Google indexes trillions of webpages. Not billions. Trillions. Searching using the keyword ‘Zombie’ provides me with 305,000,000 search engine results, in a mere 1.15 seconds. That’s an awful lot of content to trawl through – an awful lot of communication that I am probably going to completely ignore. Instead, I’ll click on the top few webpages, skim through the content, and then make another search.
Moving to a One Answer World?
We are a society that on the one hand edges closer and closer to the need for instant gratification in every aspect of life, including communication (hence the rise of Snapchat, WhatsApp, the emoji…) and on the other, is exposed to more and more forms and sources of communication and information. The result – we have become disillusioned and disconnected with most of these sources. We want the answer and we want it now. We don’t have the energy, the time, or the inclination to research. Lots of companies have already identified this millennial pain point, and their new forms of technology feed into this need for instantaneous information with great alacrity. Take Google Home for example. Or Amazon’s Alexa. Voice search provides us with the ability to belt our questions on a whim and hear a single answer. That single answer is the solution to our need for quick information, but it is also the problem. Technology is deciding which answer we hear and closing us off from all of the other possible perspectives.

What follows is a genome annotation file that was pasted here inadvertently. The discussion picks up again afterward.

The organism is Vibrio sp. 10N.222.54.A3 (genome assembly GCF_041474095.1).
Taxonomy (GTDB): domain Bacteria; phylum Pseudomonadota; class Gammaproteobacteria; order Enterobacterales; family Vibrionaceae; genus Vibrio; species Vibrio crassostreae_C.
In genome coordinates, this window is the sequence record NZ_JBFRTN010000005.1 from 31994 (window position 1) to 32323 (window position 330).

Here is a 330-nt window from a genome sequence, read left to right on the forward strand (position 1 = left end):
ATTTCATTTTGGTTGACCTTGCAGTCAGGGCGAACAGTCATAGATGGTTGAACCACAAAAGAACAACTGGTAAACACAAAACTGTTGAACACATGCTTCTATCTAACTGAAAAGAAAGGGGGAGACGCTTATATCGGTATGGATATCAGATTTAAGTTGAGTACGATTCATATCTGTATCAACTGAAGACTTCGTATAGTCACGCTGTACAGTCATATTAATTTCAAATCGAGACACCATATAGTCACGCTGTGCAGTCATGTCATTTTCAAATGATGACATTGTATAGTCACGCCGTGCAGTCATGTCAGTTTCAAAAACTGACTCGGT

In some instances, this is not a problem. If you want to know what the weather is in the places you’re just about to head out to, then there will (probably) only be one type of weather. If you want to know what the time is in New York City, then one answer will most definitely do. It is a problem however, when technology decides which news article to read to you about the latest political coup. Or, when it gives you the answer to a moral dilemma. Before, we would sift through the information and make our minds up for ourselves. Now, if we move into a society where we are disengaged from information and choose to live by whatever the one answer a piece of technology provides us, we have lost the ability to think (and communicate) for ourselves. We have become zombies, losing our communicative autonomy, and this is not what we should be.
Content is King
This is not only the fault of the communication zombie, however. The blame also lies with those people creating the content to sit on the webpages that nobody wants to read. People today often don’t even have the time to read exceptional content – so why would they waste their time on bad content? The old adage goes ‘Content is King’, and this has never been truer than it is now.
Search engine optimisation is the process of improving your website to help it rank better in search engines (something that is necessary for all websites now that Google indexes so many pages). Content is a vital element of good search engine optimisation because search engine optimisation should focus heavily on making the user experience the best that it can be. Thus, we can fight the problem of content and communication disillusionment online, and slay those modern zombies by directing our attention towards online content. Stripping away the fluff and replacing it with what people need to know.
Alex Eade is a zombie slaying expert from Footprint Digital